Preaching Sermons on Harvest When You’re Not a Farmer

sermon on harvest
Photo by Timothy Eberly on Unsplash; licensed under CC0.

If you’re a preacher who’s writing a sermon on harvest, or any sermon that includes agrarian images, here are three tips to keep in mind:

  1. Preach from what you know and how your experiences and relationships have shaped you to be. (Don’t pretend to be a farmer if you are not.)
  2. Become keenly aware of the naïve privilege from which you preach that your hearers may not enjoy.   
  3. Exegete (that is, read closely) the agrarian text from the standpoint of the first hearers, who were nomads, sowers, farmers/landowners, peasant laborers, shepherds, gleaners, etc. But preach to your actual audience, regardless of where they are on the demographic spectrum.

My Grandpa Dick was a cattle farmer. He, Grandma Hester, and his sons ran a cattle farm that spanned three types of cattle operations: cow/calf, grower production, and finishing. Nowadays those operations are different farming operations altogether because it requires so much work and an immense amount of knowledge and experience.

Grandpa Dick died about fifteen years ago. His funeral was held at his rural congregation. Those in attendance were his family and his cattle farming neighbors, well dressed, but cowboys and cowgirls all around. The pastor officiating was considered a missionary. Small town congregations in cattle country have a tough time finding pastors. He was sent from Asia to shepherd this congregation. 

Stick with what you know

This pastor preached Jesus and the resurrection; we all appreciated his attempt to “connect” the message with Grandpa Dick’s life. He talked about “the Good Shepherd” and how grandpa “knew the way of Jesus because he was a shepherd too.” We all understood his good intention. However, it was clear that this pastor knew little of farming or of farm family culture. See, grandpa was a master cattleman, but the hard work of family farming is not the crops or livestock. The hard part of farming is family. Some farm families do this better than others. Grandpa Dick, though we love him and miss him dearly, was not the greatest shepherd of his family. That reality was missing from the pastor’s message, yet hung heavy in the room over everyone gathered who knew better. The pastor would have done better just sticking with what he knew, speaking from his own knowledge and experience.

But is the harvest plentiful? Beware of your privilege

Jesus says in Matthew 9:37-38, “The harvest is plentiful, but the workers are few; therefore pray earnestly.” Any sermon on harvest could benefit from including this verse, right? Not exactly.

I am reminded of a session of confirmation. We were reading Luther’s Small Catechism and discussing the first article of the Apostles’ Creed. Luther explains that “God richly and daily provides all that is needed to support this body and life.” Immediately a student responds, “Lie! God does NOT provide everything people need. What about all the poor and hungry people?!”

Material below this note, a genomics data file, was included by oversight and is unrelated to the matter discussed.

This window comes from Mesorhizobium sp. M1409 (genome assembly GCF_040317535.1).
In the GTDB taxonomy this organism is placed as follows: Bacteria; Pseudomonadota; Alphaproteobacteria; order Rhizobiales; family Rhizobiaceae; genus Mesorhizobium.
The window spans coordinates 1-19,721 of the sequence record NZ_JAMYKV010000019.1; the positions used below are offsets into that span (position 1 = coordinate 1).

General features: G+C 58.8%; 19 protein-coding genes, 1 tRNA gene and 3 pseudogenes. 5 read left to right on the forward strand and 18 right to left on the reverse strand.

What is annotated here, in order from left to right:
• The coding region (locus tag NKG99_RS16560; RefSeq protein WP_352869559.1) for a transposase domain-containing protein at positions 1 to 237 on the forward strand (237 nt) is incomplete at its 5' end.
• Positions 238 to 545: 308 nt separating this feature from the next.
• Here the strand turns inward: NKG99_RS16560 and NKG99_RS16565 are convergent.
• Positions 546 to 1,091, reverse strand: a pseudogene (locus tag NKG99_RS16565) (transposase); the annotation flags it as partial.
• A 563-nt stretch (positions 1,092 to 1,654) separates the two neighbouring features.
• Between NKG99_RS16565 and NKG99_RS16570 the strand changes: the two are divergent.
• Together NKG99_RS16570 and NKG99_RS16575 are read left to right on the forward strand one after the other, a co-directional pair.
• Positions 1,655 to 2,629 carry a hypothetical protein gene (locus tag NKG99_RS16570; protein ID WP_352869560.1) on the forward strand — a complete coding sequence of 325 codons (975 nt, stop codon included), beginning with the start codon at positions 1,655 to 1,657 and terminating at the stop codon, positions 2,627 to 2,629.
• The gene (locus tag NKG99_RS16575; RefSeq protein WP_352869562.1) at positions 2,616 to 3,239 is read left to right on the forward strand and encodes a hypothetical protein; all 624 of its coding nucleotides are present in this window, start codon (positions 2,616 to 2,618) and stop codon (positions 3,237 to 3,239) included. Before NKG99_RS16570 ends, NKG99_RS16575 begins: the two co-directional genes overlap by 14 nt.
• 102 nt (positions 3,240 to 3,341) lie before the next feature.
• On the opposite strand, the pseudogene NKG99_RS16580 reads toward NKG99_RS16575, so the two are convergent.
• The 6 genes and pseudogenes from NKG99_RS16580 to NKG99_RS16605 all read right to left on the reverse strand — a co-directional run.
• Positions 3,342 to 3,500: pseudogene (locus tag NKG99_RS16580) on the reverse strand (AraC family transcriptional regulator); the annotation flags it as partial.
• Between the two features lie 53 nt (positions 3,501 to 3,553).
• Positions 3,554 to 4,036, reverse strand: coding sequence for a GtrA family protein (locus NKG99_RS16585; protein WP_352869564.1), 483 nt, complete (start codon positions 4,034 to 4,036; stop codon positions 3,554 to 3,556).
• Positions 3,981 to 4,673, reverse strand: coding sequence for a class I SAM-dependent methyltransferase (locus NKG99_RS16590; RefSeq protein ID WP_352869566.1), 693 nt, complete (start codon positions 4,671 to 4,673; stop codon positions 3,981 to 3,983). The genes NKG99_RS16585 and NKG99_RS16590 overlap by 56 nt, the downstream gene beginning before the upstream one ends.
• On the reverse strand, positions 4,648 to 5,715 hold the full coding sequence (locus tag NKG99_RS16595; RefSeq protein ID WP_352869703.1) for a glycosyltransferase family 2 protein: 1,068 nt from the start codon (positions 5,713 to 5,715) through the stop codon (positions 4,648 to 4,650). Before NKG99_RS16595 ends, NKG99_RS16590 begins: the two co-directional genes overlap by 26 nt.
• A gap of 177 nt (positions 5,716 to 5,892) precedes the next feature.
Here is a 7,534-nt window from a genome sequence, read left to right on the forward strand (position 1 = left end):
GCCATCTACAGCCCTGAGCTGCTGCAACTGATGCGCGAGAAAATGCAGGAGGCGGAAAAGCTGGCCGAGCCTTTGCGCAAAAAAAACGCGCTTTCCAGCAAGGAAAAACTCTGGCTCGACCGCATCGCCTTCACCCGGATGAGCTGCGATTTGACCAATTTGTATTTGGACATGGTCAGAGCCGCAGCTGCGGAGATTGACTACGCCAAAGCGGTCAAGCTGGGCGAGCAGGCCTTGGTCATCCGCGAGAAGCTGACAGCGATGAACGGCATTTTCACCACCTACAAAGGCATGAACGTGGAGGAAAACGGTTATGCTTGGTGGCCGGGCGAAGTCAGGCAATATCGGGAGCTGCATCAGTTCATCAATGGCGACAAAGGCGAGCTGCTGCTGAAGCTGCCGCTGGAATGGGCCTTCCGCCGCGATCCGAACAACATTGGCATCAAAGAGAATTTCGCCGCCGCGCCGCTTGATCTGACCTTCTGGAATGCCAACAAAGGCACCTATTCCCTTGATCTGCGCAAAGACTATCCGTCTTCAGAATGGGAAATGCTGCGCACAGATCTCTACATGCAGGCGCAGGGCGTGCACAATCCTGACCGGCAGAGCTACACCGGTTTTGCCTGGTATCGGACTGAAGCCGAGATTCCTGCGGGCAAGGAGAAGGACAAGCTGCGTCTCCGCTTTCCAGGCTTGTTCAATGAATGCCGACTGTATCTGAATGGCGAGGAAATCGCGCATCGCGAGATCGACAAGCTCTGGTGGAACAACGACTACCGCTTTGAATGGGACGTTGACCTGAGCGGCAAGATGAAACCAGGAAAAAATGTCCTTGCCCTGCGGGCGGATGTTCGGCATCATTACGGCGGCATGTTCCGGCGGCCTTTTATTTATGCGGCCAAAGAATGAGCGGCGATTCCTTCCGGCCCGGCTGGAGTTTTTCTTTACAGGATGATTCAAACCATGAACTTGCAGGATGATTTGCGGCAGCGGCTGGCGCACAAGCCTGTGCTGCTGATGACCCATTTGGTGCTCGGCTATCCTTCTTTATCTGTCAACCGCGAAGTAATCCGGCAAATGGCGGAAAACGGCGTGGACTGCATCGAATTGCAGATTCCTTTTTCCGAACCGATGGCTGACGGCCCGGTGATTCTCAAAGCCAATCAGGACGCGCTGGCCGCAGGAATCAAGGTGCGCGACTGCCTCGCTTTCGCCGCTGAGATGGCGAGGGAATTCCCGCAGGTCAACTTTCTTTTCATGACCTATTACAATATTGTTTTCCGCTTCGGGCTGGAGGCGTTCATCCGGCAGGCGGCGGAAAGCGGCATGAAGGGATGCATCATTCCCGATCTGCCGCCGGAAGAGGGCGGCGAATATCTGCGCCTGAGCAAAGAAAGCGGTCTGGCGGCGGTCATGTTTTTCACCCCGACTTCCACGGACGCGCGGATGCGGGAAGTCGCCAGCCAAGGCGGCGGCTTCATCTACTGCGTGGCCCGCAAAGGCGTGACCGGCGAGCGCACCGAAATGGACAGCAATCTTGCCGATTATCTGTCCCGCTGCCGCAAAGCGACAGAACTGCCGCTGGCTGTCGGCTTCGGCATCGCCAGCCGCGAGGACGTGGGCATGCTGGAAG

“The harvest is plentiful” is not an image with which many people are familiar, whether it’s actual food, or metaphoric. The human condition is to operate from a perspective and chronic fear of scarcity, not plenty. So we must be careful not to preach from a place of privilege, espousing God’s abundant harvest, unaware that our hearers will not easily and immediately relate to the image of a plentiful harvest. And if we are honest with ourselves as preachers, we do not relate to that image either. Who of us operates out of an expectation that people will flood the doors of our congregations? Just as in farming, so in pastoring, the poorest crops or worst committee meetings take the hardest work and yield mostly loss and pain. You’ll do well, preacher, to avoid romanticizing the harvest, and to tell the truth instead. You know how to do this: preach through your experience of scarcity to bear witness to the harvest that looks like a cross.

You do not need to know farming to preach a sermon on harvest 

Now we turn to faithful exegesis of these agrarian texts and their agrarian audiences. How do you preach on ag themes? Ask a farmer! Even better yet, visit a farm! If you do not know a farmer (but you do now; I always love a good chat) visit your preferred social media site. There are some great farmer content producers who are outstanding in their field (that’s a farm joke). Then preach to your hearers, whether they are agrarian or not. Here is just one example of a sermon on harvest:

The parable of the sower: The sower sows seed on all kinds of soil. A farmer I know, upon hearing this scripture, reacted without even thinking, “What a waste! Do you know how much seed costs!? On top of the seed, do you know how much time, labor, investment in machinery, fertilizer, and weed control farmers spend to prepare just the right type of soil for making the optimal seed bed!? Only a fool would so haphazardly fling seed everywhere. Only a fool would sow seed into soils that may or may not yield anything.” 

What this farmer missed is that there is one more type of person that would do such a thing; a Sower who is SO rich, whose wealth is so abundant there there is no expense that is too high. No matter the soil, the Sower sows away. And God is no fool. The seeds are God’s limitless yet costliest cruciform grace. God will not stop sowing unto us even in our rockiest, hardest, shallowest days.